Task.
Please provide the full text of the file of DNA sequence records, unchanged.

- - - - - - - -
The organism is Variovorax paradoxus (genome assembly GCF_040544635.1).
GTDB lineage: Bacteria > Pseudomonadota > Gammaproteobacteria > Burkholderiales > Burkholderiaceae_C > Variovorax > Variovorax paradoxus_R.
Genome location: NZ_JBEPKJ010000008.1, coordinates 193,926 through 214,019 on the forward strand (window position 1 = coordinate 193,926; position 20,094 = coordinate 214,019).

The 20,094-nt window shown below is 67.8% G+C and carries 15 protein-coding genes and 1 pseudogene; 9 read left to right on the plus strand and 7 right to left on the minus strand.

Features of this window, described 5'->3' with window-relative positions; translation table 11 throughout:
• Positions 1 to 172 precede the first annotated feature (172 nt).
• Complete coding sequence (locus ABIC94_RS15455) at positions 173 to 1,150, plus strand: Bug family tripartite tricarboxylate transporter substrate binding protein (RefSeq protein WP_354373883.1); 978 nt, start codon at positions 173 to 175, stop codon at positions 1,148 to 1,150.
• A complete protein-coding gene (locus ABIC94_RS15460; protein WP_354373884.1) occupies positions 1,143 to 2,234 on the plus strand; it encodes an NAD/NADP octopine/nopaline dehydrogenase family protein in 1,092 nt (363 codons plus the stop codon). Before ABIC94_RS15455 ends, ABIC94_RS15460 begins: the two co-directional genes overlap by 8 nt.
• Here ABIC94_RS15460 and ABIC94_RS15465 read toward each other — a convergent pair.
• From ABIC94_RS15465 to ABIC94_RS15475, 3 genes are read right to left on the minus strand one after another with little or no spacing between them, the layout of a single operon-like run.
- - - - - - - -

The organism is Variovorax paradoxus (genome assembly GCF_040544635.1).
GTDB lineage: Bacteria > Pseudomonadota > Gammaproteobacteria > Burkholderiales > Burkholderiaceae_C > Variovorax > Variovorax paradoxus_R.
Genome location: NZ_JBEPKJ010000008.1, coordinates 193,926 through 214,019 on the forward strand (window position 1 = coordinate 193,926; position 20,094 = coordinate 214,019).

The 20,094-nt window shown below is 67.8% G+C and carries 15 protein-coding genes and 1 pseudogene; 9 read left to right on the plus strand and 7 right to left on the minus strand.

Features of this window, described 5'->3' with window-relative positions; translation table 11 throughout:
• Positions 1 to 172 precede the first annotated feature (172 nt).
• Complete coding sequence (locus ABIC94_RS15455) at positions 173 to 1,150, plus strand: Bug family tripartite tricarboxylate transporter substrate binding protein (RefSeq protein WP_354373883.1); 978 nt, start codon at positions 173 to 175, stop codon at positions 1,148 to 1,150.
• A complete protein-coding gene (locus ABIC94_RS15460; protein WP_354373884.1) occupies positions 1,143 to 2,234 on the plus strand; it encodes an NAD/NADP octopine/nopaline dehydrogenase family protein in 1,092 nt (363 codons plus the stop codon). Before ABIC94_RS15455 ends, ABIC94_RS15460 begins: the two co-directional genes overlap by 8 nt.
• Here ABIC94_RS15460 and ABIC94_RS15465 read toward each other — a convergent pair.
• From ABIC94_RS15465 to ABIC94_RS15475, 3 genes are read right to left on the minus strand one after another with little or no spacing between them, the layout of a single operon-like run.